Wednesday, 25 November 2009
14. Irish Blood, English Heart, Morrissey (2004)
17th September 2002. The Royal Albert Hall packed to the rafters, all reds, velvets and golds, and me in the middle of it, squirming on my seat like a schoolgirl on Viagra. I am here to see a wry old soul who has been in exile for many years, a man that I love that I've never seen before. It's been a while since his last album, and even longer since the last one I loved – the imperial, heartbreaking Vauxhall and I – but I am still in need of self-validation, and would willingly meet him in the alley by the railway station. He walks on to the strains of I Want The One I Can't Have, and I stare at my friends, either side of me, dumb-founded. IT'S MORRISSEY say my glassy eyes, and my slack, open mouth. And he seems to be a real human being, after all.
I fell in love with The Smiths when I was 16. John Peel was presenting a series of shows about cult bands after the charts every Sunday – which I listened to religiously, writing about them in a series of garish, paisley notebooks – and one week he did an hour on this four-piece from Manchester. I adored The Smiths straightaway; they seemed so deliberately strange and so oddly old-fashioned. Not long after, I realised that I'd heard the singer's dank, off-key vowels before, on Now That's What I Call Music 11, stuck between Eddie Cochran's Come On Everybody and Elton John's Candle In The Wind. At the age of 10, I'd adored Suedehead – "Ahhhh'm soooo very SICK-ened", I'd sing at nobody particular – and now, at 16, I was putting the rest of Morrissey's story together.
First, I bought The Smiths' Hatful Of Hallow, with the proceeds of two weeks of paper rounds – £9.00 for twelve shifts around Loughor with a big, neon postbag – and put my birthday pound coins toward Morrissey's latest solo record. Fifteen years on, it remains my favourite of his, mainly because there's a real heart behind the songs on Vauxhall and I – from the lovely Now My Heart Is Full to the spikiness of Speedway – and a palpable sadness that he hasn't mastered since. I loved this record so much that it didn't matter that the records that followed it, Southpaw Grammar and Maladjusted, were pretty bloody terrible. And neither did it matter on that windy, late summer evening in 2002. All that mattered then was our closeness to Morrissey, to be sharing the same space as him, breathing the same air.
In the years since that night – when, fair dos, he was wonderful, Speedway stuttering round the hall as he finished, as my throat was rubbed raw – my love for old Stephen has faded a little. This is mainly because of the unpleasant tussles in which he has landed himself, his patchy recent albums – too much bluster and muscle for me, duck, too much self-awareness – and a run of dodgy gigs that have lessened my memory of that night I first saw him.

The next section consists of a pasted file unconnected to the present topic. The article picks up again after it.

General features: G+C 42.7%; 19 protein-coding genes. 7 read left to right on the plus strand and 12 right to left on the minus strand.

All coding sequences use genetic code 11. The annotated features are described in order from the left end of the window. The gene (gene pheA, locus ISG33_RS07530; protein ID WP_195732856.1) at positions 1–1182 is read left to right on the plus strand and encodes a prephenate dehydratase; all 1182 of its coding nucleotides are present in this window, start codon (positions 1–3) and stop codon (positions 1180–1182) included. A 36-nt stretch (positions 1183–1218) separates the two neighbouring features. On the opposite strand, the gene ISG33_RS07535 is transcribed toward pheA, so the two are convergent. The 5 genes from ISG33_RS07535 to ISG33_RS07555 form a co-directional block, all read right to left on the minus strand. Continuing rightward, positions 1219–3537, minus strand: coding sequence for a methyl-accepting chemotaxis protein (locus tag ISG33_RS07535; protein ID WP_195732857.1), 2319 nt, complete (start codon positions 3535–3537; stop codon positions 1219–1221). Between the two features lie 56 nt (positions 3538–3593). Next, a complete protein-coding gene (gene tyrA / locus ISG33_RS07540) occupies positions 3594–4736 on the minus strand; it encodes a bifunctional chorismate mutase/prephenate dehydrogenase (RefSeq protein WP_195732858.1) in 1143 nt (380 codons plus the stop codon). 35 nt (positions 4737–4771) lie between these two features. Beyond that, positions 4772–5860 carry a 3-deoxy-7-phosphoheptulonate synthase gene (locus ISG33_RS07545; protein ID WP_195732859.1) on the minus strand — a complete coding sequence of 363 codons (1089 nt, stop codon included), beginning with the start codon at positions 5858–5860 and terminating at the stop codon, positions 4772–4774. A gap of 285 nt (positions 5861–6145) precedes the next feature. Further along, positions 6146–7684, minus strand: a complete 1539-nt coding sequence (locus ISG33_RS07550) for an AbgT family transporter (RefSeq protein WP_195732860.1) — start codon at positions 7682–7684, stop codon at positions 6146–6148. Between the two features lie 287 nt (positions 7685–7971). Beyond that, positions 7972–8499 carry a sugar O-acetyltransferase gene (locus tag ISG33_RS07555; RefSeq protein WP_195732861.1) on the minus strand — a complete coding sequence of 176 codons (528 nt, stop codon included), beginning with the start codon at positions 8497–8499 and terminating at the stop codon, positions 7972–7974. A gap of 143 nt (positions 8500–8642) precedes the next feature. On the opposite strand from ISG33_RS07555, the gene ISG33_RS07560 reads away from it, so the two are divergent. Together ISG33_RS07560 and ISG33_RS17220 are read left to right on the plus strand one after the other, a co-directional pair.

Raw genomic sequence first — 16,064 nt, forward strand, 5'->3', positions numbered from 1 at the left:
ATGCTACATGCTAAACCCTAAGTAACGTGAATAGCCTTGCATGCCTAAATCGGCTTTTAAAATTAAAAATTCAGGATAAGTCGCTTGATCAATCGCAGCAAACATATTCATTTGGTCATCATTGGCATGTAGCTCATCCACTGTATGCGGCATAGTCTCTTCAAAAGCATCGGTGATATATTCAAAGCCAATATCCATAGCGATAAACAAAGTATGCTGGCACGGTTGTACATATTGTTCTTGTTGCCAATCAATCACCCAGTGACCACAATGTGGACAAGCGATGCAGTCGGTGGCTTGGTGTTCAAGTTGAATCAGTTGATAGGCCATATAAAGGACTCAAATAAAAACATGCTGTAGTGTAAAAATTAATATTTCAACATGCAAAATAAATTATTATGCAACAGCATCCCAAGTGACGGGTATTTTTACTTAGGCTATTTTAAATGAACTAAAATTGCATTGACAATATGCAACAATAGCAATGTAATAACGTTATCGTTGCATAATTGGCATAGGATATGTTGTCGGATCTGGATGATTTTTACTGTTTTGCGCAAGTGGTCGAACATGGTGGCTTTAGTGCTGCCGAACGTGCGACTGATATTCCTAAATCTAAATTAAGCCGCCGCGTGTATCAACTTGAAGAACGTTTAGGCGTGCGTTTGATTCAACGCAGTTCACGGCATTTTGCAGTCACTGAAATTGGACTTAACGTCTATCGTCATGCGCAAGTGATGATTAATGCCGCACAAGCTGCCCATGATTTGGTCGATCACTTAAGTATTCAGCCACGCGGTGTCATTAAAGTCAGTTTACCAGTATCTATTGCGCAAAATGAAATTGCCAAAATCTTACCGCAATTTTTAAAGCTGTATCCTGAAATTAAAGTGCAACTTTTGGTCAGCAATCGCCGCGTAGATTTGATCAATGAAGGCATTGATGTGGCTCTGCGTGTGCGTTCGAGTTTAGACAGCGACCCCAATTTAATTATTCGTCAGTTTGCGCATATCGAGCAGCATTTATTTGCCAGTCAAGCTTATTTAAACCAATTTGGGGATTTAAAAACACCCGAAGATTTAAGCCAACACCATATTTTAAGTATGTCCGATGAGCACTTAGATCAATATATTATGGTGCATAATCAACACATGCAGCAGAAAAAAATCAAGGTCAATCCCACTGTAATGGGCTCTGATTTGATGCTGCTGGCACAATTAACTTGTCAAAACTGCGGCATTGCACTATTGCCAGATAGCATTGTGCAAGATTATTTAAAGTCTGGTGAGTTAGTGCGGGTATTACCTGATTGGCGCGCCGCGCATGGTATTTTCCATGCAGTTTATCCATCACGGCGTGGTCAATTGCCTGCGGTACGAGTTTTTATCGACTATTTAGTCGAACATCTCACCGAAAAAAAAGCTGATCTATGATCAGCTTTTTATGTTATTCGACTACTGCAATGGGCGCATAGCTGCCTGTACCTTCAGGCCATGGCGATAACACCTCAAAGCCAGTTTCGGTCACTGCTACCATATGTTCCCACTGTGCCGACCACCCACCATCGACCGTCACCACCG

But three special memories of Morrissey still light up this decade. Firstly, Andrew Harrison's brilliant interview with him for the fourth issue of The Word – I have never forgotten the detail about Morrissey living on cheese pizzas in LA, or those gorgeous primary-coloured pictures of him on the West Coast.
Secondly, the fantastic Irish Blood, English Heart, a song that always reminds me of Oliver Shepherd, one of my sweetest and silliest friends. It is a song that would come to us, unbidden, after big nights out in the pub, livening up 3am living rooms with impromptu karaoke. All together now: "I've been dreaming of a TIME WHEEEN / Theeee Iiiing-lish" – "and the WELSH", I'd howl, usually – "are SICK to death of LAYbour / And TOReeees / And spit upon the name, Oliver..." (At this point, we should have sung "CROM-WELLLLL", of course, after the big, throaty gasp at the end of the bar. Instead we would spit upon Oliver "SHEP-HEEEERD", and collapse in a pile of wet fags and spilt lagers, and wake up hours later feeling like Mike Joyce had written Morrissey on our foreheads and drumsticked us to death.)
The last memory comes from last year, at the playback for Years Of Refusal, probably my favourite album from Morrissey's recent glut of records. There he was again – a real human being, a few years older, a little greyer – stood up at the microphone, introducing his work. He smiled, he laughed softly, he said that he hoped that we "terrible journalists" loved it. He then turned round, locked eyes with someone in the crowd, and said, with conviction, "ESPECIALLY YOU."
The fact that he stared at me meant nothing, of course – his choice was entirely random. But at that moment in time, all Welsh blood and Welsh heart, it really didn't matter. I was sharing the same space as him, breathing the same air, and there was no one on earth I was afraid of.